A unique, ‘one of a kind’ treasure.
Whether you knew Valerie personally, are reading about this unique, ‘one of a kind’ beautiful soul for the first time, or were lucky to have been a part of her life, I hope that it will give you pause and some reflection. I hope that it will inspire you to live a life of Aloha and that her shining example of passion and dedication to the well-being of the people and animals in our community will be an inspiration to all of us.
Kaua`i farmer Valerie Kaneshiro, part-Japanese and Native American, grew up on the Lac Courte Oreilles Ojibwe reservation in northern Wisconsin. Her favorite food memory growing up on the reservation was “waagaagon,” a fern shoot which holds a wonderful flavor.
Valerie moved to Kauai at the age of 15 when her father deceived her into a one-way visit to Kauai with him. “The traumatic circumstances of our arrival here, left me with years of longing to go home. Then one day, I decided to change my mind and just be happy wherever I am.”
When she was 20, Valerie got married and began working on the Kaneshiro Farm owned by her husband’s family, which is where she cared for approximately 1,000 hogs. Anyone who has worked on a farm knows the blood, sweat, and tears it takes to operate it and make it a success. No one knows how she has done it for such a long time, but Valerie made it work, and she did it in style.
Valerie was a loving kind soul, who shared her love with everyone around her, especially her hogs. In fact, her love for her hogs ran so deep that she kept documentation on all of her hogs, including their personality traits and physical character. She was able to point at any of them and provide information on that specific hog.
“Why I Farm is in my blood, like the sunlight’s on my skin. It’s who I’m meant to be, it’s who I’ve always been. It’s more than just a living, it’s a way of life, and it grows like seed inside my heart. Living on long after I depart, that’s why I farm”
Valerie was very generous sharing her vast knowledge of hogs. She had a passion for educating youth in Kauai’s 4-H Program. For many years, she had provided the Kauai County Farm Fair with quality hogs, and had also donated pigs for their petting zoo.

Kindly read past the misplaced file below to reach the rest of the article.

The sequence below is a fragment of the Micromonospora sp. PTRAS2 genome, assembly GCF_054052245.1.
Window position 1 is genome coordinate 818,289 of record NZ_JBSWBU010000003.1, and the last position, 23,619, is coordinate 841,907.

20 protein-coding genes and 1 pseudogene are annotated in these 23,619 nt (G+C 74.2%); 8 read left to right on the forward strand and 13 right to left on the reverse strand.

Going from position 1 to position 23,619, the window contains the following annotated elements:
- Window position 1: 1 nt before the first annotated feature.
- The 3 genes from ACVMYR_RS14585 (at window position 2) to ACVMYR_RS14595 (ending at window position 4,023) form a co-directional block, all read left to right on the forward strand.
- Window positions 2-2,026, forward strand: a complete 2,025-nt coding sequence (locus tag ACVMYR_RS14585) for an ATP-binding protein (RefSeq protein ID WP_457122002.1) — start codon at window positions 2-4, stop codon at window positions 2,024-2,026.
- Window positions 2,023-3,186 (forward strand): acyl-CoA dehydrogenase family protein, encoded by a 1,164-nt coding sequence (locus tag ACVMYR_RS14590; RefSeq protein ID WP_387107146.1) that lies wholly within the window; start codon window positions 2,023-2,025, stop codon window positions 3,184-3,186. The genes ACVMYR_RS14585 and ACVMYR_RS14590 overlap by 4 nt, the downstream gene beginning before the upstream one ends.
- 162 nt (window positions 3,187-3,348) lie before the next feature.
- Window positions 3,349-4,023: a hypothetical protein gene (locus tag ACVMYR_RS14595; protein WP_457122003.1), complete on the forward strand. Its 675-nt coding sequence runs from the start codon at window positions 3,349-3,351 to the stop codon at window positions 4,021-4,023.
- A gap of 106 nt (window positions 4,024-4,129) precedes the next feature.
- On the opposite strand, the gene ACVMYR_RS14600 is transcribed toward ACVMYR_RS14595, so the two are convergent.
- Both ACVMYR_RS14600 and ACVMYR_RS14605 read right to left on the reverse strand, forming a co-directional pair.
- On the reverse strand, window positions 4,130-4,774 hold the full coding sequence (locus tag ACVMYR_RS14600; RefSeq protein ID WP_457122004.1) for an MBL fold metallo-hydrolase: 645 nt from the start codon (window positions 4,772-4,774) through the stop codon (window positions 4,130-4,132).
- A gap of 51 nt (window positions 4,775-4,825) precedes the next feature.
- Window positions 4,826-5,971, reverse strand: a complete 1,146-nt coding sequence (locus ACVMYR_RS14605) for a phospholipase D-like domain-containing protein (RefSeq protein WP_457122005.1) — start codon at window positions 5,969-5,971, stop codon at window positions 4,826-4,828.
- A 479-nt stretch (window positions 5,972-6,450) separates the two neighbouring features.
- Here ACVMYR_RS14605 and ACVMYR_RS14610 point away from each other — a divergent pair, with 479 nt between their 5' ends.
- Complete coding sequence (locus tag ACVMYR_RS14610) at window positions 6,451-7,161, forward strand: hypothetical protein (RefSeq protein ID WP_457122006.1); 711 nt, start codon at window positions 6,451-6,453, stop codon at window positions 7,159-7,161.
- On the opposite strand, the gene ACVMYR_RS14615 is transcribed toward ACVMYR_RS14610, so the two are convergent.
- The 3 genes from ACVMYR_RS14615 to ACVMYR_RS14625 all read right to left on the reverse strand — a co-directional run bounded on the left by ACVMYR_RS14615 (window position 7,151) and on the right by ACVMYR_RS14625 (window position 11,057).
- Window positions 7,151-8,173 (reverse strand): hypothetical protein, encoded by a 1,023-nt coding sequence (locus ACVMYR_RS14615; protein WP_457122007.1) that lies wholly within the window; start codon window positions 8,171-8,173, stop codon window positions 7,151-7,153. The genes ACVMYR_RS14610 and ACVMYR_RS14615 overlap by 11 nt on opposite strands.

Valerie truly saw a hog farm as a classroom. From construction to genetics, getting the hogs from the farm to the table in the most humane, healthy and efficient means available had been her lifelong calling. In order for her to achieve this, Valerie was constantly keeping up with the latest information on nutrition, reproduction, health, housing, and record keeping.
Valerie had also served as the President of the Hawaii Pork Industry Association.
She was truly one of a kind and a treasure to our community.
Her dedication to Kauai residents and visitors is an inspiration.
Valerie was idolized, loved and adored and she will truly be missed.
“When you’re traveling a bumpy road of life experiences, you can either choose to let it rock you, or learn to pave it and make the most out of it”. Growing up on the reservation, Valerie learned that they must persevere to sustain for their children and future generations, also guided by a similar Japanese saying, “kodomo no tami ni,” meaning “for the sake of the children.”
“Throughout the hardships and losses in life, I know that God is with me. No matter how hard life gets, I know that there’s someone, somewhere, who has it worse than I do. I know that I’m a lucky girl!”
Valerie’s given Ojibwe Indian name is Bima`aigeAsszhogeKwe
“One who skims and skips over the water like a dragon fly!”
Valerie believed that happiness is a state of mind, and even though her life changed instantly and unexpectedly, she decided to find happiness wherever she ended up, and she found it on a hog farm on Kaua’i!